The QI project had three PDSA cycles with a 3-month interval between the cycles. As stated earlier, the goal was to increase PPD screening to 75%. In the first PDSA cycle, a 5-question survey on PPD was administered to all the residents and core faculty to increase their interest in screening for PPD. The questions assessed if the healthcare provider knew the current guidelines regarding PPD if they discussed PPD with new moms if they screened with a validated screen and so on. The survey was set up in such a way that the current recommendations from the AAP were included at the end before the resident providers logged out of the survey. This cycle aimed to pique the interest of the residents and measure if that increased the rate of PPD screen during the 1-month, 2-month and 4-month well visits. In the second PDSA cycle, all residents and core faculty attended a 1-hour didactic session on PPD. The session was included as a part of the mandatory resident didactic sessions, which occurred every Thursday morning. The didactic session was delivered by the QI resident lead and covered the burden of PPD, its underdiagnosis, impact on the infant and family, the current AAP recommendations and the use of validated questionnaires such as EPDS for screening. Residents were encouraged to consider having the patients fill out the EPDS primarily at the 1-month, 2-month and 4-month visits. The QI team found that many times, the residents forgot to give out the questionnaire and thereby missed the opportunity of addressing PPD with mothers. In the third PDSA cycle, the handing out of the questionnaires was changed to the front desk staff who check in the patients. This was done due to lower than optimal rates of the PPD screen for patients in the designated age groups. The medical assistant or the nurse rooming the patient collected EPDS after the mother filled out and handed them to the provider to interpret and recommend further steps if necessary. The management of patients based on high scores was done as per the clinic protocol developed with the social worker and BHC helping the residents to identify, address and effectively manage PPD as per the AAP guidelines. The population screened were all English-speaking mothers; hence, only the English version of the EPDS was used.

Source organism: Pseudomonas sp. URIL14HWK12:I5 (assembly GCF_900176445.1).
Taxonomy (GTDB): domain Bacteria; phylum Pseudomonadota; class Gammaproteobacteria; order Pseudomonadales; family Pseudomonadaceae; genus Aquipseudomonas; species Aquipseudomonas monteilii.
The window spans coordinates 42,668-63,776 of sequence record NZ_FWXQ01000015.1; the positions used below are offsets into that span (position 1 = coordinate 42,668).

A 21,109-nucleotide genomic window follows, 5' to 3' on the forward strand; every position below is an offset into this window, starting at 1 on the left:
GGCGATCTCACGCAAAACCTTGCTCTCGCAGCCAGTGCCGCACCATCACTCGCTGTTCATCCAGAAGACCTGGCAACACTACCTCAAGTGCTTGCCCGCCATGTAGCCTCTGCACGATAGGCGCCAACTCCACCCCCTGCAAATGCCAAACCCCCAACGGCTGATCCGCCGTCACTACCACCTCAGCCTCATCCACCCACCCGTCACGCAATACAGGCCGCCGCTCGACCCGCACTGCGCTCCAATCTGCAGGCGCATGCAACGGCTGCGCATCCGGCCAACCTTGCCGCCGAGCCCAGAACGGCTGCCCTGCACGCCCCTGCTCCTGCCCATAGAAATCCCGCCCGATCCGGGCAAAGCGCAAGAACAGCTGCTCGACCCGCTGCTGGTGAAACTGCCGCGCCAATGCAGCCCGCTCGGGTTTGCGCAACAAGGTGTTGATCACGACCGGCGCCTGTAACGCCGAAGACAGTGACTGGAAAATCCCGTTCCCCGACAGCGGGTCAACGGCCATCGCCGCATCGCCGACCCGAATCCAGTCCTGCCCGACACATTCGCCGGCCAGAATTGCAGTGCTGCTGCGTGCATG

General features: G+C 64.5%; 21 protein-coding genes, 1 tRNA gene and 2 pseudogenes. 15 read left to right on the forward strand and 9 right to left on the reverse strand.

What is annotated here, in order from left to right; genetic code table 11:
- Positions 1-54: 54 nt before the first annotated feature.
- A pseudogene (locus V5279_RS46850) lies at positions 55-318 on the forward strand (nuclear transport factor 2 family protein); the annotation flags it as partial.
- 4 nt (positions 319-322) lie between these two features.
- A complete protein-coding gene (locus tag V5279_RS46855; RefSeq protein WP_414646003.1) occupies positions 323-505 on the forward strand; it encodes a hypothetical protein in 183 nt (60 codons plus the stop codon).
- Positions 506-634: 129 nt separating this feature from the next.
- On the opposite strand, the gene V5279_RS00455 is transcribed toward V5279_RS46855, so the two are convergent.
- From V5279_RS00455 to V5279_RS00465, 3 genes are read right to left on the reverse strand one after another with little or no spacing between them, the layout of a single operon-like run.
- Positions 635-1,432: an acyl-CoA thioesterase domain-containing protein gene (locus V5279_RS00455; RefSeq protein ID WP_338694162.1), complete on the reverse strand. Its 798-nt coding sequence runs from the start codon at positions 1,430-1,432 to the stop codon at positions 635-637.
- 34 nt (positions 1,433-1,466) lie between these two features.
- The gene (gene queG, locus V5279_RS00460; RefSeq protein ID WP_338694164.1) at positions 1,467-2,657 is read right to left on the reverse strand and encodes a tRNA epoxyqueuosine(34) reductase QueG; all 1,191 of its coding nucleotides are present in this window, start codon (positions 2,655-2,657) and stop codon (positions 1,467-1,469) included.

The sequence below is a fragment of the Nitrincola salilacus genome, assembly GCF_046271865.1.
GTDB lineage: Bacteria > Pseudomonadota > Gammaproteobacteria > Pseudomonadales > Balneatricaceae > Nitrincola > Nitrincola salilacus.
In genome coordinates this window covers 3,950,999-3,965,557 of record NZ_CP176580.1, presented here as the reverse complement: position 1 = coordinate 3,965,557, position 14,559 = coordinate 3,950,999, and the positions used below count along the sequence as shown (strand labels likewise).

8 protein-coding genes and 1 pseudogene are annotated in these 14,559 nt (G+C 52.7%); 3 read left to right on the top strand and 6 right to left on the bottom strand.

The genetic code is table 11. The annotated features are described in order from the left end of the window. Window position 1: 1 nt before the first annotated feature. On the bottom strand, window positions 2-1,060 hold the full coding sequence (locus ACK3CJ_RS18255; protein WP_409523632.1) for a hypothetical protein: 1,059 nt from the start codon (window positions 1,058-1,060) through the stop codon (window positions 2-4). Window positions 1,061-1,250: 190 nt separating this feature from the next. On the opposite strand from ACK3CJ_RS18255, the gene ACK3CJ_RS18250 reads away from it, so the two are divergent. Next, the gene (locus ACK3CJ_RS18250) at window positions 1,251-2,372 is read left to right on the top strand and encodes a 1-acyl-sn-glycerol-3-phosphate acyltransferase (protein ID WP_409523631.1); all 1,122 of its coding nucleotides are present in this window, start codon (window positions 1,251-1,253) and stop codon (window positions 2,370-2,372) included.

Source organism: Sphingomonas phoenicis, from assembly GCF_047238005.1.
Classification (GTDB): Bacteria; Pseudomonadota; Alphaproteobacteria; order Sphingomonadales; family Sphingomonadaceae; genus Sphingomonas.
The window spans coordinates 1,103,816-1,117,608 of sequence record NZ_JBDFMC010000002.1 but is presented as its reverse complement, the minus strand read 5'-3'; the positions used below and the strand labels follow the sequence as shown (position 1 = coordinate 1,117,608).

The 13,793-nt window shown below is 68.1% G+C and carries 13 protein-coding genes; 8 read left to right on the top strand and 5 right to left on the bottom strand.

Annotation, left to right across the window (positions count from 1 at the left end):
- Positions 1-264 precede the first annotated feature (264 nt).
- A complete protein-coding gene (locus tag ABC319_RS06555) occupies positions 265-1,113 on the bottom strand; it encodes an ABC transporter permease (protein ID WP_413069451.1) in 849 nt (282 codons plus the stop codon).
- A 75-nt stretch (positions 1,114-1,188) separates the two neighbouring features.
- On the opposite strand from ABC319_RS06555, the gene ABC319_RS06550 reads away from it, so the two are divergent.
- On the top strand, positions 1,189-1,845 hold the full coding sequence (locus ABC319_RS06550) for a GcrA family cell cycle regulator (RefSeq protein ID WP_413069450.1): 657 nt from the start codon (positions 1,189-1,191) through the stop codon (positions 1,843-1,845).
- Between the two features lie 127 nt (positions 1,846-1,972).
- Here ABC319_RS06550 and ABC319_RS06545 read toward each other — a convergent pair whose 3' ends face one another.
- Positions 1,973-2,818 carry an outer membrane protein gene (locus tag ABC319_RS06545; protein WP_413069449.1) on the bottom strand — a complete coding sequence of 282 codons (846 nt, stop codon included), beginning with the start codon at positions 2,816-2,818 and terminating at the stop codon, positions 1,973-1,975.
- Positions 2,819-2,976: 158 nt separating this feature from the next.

Total 44% of the resident providers (n=24) replied, ‘Never or rarely’ when asked if they addressed PPD during their well-child visits. Among those who did address PPD, 75% of the providers did during newborn and 1-month well-child visits. Total 80% of the resident providers agreed that they did not use a validated screening tool and 94% of the resident providers were not sure of the current guidelines regarding PPD. On being asked to comment on the likely guidelines, a third of the residents accurately estimated the AAP recommendations. At the end of PDSA cycle 1, only 1 of the 40 charts (<5%) had documentation of administering a validated screening.

After changes made in PDSA cycle 2 with education and clinic protocol development, the PPD screening rate jumped to 33% (16 patients were administered EPDS out of 50 patient visits) at the end of PDSA cycle 2, which showed that the combination of didactics and the reassignment of administering the questionnaire to the residents yielded a positive response though it was still less than our goal. The screening rate had improved in 3 months, but still, we were missing two out of three mothers.

After the modification of the clinic flow protocol in PDSA cycle 3, out of the 40 well-child visits, 33 had documentation of a valid screening such as the EPDS. The screening had improved to 82% in 3 months, an increase of 49% from Cycle 2.